Lessons Learned from Emerging Build to Rent Markets in Europe

Europe as a continent has always been united in diversity and the markets for Build to Rent (BTR) follow the same path.BTR has grown substantially across the continent while showing the highest resiliency to become the second largest of all real estate sectors in Europe with a total investment of euro 46bn in 2020.

In spite of strong growth, BTR markets across Europe are at different stages of development. Even as some markets are fully established, others are still emerging, while others remain relatively embryonic.

Why is the BTR sector growing faster in some markets than others?  What conditions are required for the BTR sector to overcome the barriers to institutional investment and reach the maturity of established markets such as the US and Germany?

 

Figure 1 Infinity Tower. Residential development in Lisbon, Portugal. Developer: Vanguard Properties. Architect: Saraiva + Associados

 

The experience from new BTR markets across Europe where the sector has experienced contrasting development indicates that the growth of the sector depends on the ability of public and private sectors to work to together to tackle an array of conditions and viability challenges specific to the new model, including:

 

  • Lack of information and comparables by which to assess the viability of BTR investments.
  • Rental legislation does not provide the flexibility that the BTR model requires.
  • Planning controls and obligations are geared towards a residential open market sales model and do not provide the certainty that institutional investors require.
  • Building regulations and residential designs which often do not reflect the specificity of a BTR product and the requirements of its operational model.
  • Bank financing is restricted due to the scale of assets, absence of historic performance data and inadequacy of financial covenants to assess the viability of BTR projects.
  • Equity requirements for the development of BTR projects are high and should also be invested upfront often subject to planning and financing risk.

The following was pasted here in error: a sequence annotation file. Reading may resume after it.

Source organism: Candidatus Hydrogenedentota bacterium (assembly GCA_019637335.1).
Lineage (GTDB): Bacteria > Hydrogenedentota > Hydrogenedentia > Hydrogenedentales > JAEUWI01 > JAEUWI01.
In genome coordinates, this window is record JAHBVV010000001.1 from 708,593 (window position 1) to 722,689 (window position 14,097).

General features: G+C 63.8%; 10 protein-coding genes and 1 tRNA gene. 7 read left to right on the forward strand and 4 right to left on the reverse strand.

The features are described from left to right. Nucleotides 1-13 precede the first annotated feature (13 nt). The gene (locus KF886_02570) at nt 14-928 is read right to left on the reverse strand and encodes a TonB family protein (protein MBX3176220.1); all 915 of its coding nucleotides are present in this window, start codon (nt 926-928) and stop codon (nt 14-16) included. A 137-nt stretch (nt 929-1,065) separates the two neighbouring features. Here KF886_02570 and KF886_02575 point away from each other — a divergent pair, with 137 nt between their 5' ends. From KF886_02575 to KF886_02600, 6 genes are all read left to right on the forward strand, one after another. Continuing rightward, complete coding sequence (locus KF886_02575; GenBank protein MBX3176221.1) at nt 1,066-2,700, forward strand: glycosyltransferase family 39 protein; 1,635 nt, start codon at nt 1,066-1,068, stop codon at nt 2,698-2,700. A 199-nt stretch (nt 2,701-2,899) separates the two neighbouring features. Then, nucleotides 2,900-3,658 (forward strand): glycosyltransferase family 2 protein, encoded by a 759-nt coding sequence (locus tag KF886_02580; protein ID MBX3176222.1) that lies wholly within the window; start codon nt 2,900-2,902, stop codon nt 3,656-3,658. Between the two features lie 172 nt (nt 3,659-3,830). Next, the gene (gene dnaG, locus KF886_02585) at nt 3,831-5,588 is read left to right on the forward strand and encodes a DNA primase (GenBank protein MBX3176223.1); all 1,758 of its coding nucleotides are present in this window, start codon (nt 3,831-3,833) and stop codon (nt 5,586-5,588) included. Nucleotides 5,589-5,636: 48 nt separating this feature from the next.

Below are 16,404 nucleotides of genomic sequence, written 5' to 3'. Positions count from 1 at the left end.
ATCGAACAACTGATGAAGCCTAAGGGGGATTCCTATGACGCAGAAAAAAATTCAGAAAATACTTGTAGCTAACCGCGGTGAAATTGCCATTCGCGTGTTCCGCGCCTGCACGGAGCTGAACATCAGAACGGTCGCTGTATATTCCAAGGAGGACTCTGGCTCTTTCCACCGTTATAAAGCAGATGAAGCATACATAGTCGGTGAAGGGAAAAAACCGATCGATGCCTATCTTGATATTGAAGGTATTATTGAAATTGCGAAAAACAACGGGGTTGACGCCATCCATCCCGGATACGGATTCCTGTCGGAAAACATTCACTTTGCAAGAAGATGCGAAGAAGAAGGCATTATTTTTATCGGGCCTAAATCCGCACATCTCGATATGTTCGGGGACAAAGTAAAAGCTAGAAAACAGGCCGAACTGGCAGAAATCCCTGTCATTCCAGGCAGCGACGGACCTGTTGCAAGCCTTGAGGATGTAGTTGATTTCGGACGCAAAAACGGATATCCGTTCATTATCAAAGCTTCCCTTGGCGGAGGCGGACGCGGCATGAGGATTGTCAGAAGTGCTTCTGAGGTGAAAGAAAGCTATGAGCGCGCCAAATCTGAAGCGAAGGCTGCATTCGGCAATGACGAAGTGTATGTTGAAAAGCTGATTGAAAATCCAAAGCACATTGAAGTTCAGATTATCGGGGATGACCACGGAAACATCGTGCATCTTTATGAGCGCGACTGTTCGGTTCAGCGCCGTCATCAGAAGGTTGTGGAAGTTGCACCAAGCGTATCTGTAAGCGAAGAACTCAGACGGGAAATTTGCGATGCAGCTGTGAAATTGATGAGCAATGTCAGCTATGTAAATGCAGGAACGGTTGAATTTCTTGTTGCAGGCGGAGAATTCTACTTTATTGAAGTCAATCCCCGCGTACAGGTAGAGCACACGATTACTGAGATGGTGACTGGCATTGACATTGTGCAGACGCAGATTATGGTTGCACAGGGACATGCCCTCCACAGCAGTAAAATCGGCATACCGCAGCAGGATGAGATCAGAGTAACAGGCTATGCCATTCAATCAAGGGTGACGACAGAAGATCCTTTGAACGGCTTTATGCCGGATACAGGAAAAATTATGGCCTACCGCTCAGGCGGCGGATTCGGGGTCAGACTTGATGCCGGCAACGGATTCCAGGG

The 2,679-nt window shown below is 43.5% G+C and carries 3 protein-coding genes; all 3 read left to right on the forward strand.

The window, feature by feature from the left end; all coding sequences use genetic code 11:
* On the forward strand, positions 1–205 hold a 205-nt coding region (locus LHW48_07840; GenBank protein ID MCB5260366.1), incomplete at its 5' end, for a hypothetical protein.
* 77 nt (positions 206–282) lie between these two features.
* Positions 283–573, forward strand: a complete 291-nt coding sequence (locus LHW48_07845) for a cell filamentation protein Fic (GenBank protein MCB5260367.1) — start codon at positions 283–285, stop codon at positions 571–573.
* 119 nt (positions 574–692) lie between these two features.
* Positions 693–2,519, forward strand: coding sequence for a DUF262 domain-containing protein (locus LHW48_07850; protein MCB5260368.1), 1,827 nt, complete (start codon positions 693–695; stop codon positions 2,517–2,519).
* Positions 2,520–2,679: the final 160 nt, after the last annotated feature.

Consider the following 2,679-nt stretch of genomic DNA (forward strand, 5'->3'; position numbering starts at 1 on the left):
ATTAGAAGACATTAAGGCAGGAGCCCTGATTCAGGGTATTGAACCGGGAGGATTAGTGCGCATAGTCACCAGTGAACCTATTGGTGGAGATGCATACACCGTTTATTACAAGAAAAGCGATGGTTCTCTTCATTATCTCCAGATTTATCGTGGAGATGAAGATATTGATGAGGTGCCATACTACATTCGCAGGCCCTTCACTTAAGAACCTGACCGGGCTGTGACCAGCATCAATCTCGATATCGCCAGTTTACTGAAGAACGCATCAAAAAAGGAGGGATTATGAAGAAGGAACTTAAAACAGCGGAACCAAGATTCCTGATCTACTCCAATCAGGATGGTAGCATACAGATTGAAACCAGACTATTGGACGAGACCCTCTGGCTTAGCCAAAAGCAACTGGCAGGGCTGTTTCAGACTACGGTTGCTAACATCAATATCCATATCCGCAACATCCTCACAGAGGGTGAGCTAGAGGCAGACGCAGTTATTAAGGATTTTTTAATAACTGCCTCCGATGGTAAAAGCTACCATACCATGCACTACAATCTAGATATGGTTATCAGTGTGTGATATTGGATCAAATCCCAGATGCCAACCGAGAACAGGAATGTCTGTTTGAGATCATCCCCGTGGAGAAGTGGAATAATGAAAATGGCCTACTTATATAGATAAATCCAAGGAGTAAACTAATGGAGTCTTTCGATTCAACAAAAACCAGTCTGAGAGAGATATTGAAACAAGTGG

• Lack of alternative funding sources able to take upfront planning risk and fund the gap in the capital structure between developer’s equity and bank debt.
  • Absence of operators with experience, scale with and staffing suited to the specificity of the operational model and service requirements of BTR.
  • Residual Land Values – in most locations, the residual land value is higher for a sale-model than a BTR model. In main urban centres it is the high price of the lots and in secondary locations is the likely low rents that hinder the development of new projects.

 

For the BTR sector to grow in new markets, the barriers to investment described above need to be addressed. The experience from more established BTR markets across Europe indicates that the following measures need to be implemented:

 

  • The public sector needs to create the conditions for BTR markets to flourish. The regulatory framework needs to appreciate the nuances of BTR, creating favourable planning conditions, adapting building regulations and housing legislation to recognise diversity of tenure. In the initial stages, a more active involvement by the public sector is often required through the provision of additional fiscal subsidies and direct investment in the financing of new projects.
  • Lenders need to tailor loan structures and financial covenants to the economics of the sector. Often, there is a need to access better data on which to base decisions about financing new BTR projects, particularly in respect of revenue assumptions and operating costs. This makes the case for cooperation at sector level in collecting and releasing data, not least among those investors and lenders who are amassing that data as a side-effect of investment.
  • Investors by their turn must provide alternative financing structures to respond to the need of projects before planning is obtained, mitigate commercial risk and fill the space in the capital stack that bank finance cannot.
  • The property sector, including developers, operators and design consultants need to design and build projects adapted to the specifics of the BTR model with the ability to provide the customer service required by residents and adapt to the evolution of their preferences over time.
  • An adequate legislative framework needs to be put in place to increase the liquidity of secondary capital markets which can absorb assets once stabilized and generate long-term stable incomes to institutional yield investors.

 

The growth of the BTR sector in new markets across Europe requires a supportive regulatory environment, tailored private sector funding and bespoke design solutions that ensure the economic viability of private development projects and the public benefits of a dynamic rental market and increased housing supply.

 

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Author:

Bruno Lobo is the co-founder and managing partner of S+A Capital, a global multidisciplinary advisory and investment firm focused on design-led real estate and infrastructure projects.

He holds a PhD from Columbia University in the City of New York and a MArch from the Technical University of Lisbon. Bruno is a regular lecturer at industry conferences and academic institutions and publishes periodically in academic journals and industry publications.

 

About S+A Capital: https://www.saraivaeassociados.com/